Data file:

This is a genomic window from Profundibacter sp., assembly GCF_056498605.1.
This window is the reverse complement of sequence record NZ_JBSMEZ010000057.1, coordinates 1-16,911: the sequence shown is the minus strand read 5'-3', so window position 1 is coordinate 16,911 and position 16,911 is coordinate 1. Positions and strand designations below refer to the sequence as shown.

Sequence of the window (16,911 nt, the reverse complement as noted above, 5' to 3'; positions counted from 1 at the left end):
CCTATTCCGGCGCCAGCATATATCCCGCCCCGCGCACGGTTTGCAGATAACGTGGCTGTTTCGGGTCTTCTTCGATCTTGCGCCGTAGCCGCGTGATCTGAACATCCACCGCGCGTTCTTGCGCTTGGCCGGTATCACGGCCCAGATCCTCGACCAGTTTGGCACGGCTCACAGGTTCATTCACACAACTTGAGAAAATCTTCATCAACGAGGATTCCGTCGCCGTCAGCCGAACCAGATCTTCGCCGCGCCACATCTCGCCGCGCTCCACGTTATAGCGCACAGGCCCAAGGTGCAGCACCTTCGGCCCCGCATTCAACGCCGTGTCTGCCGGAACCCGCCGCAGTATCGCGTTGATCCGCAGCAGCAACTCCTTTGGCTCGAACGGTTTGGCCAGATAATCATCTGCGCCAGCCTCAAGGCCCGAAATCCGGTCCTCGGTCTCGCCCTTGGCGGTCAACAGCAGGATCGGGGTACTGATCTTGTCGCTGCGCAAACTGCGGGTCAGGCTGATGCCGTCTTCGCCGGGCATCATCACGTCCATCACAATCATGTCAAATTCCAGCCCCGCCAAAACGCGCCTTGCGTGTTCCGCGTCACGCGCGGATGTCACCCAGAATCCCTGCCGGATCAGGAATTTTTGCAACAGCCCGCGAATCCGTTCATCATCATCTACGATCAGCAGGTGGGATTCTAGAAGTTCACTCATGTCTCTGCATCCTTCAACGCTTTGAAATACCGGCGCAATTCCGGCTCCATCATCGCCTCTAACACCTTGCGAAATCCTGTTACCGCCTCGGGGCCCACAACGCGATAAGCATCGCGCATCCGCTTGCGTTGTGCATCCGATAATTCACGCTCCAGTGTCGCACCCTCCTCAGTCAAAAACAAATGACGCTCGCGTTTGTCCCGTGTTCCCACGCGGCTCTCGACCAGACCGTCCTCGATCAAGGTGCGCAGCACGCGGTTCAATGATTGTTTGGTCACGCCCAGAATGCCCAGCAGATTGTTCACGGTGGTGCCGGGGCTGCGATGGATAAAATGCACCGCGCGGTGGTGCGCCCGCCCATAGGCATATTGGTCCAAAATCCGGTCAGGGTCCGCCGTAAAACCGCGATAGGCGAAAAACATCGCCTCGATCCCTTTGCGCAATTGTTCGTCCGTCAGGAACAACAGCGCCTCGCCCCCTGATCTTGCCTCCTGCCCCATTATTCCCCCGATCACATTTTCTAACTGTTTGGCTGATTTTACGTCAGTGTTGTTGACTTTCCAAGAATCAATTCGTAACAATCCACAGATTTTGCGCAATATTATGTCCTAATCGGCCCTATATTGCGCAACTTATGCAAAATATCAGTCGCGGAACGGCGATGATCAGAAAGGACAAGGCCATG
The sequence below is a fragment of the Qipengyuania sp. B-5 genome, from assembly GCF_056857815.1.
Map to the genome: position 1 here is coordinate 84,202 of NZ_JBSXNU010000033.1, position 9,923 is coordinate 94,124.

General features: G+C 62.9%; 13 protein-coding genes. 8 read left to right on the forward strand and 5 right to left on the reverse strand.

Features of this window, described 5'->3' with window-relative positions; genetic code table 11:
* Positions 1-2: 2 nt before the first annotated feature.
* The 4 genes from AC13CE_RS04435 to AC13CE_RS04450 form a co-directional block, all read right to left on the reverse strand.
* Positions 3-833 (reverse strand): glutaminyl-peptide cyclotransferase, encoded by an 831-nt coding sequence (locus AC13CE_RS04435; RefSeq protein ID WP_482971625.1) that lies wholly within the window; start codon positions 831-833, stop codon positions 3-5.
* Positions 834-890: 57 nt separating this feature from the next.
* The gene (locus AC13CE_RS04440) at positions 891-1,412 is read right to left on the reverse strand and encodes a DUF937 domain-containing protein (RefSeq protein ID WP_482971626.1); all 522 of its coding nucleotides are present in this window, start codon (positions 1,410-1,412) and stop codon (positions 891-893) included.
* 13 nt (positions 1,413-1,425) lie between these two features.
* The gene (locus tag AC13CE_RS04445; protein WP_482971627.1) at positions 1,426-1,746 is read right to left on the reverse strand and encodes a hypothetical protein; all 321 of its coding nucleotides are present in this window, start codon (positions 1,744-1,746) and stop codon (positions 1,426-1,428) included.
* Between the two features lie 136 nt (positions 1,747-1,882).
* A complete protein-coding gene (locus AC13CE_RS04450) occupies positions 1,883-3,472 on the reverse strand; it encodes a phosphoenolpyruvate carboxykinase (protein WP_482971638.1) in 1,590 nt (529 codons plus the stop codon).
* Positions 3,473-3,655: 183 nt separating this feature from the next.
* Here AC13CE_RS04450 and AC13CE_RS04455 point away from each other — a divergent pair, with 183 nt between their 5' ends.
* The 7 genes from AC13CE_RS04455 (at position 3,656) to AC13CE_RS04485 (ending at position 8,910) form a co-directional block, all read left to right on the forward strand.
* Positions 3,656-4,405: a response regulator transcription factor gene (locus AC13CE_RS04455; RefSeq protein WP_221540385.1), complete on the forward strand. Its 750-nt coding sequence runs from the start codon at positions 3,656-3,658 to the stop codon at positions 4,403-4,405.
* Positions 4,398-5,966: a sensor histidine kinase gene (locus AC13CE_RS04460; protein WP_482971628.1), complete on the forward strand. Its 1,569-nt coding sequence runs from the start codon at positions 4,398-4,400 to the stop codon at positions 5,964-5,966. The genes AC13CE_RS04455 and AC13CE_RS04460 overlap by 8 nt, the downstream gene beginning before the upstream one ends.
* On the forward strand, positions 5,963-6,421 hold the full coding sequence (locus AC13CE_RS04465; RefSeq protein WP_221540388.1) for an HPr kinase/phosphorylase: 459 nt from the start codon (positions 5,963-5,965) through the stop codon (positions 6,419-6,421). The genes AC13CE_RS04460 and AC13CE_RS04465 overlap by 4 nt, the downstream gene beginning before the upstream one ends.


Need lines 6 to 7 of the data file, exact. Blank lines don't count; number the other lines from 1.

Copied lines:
Map to the genome: position 1 here is coordinate 84,202 of NZ_JBSXNU010000033.1, position 9,923 is coordinate 94,124.

General features: G+C 62.9%; 13 protein-coding genes. 8 read left to right on the forward strand and 5 right to left on the reverse strand.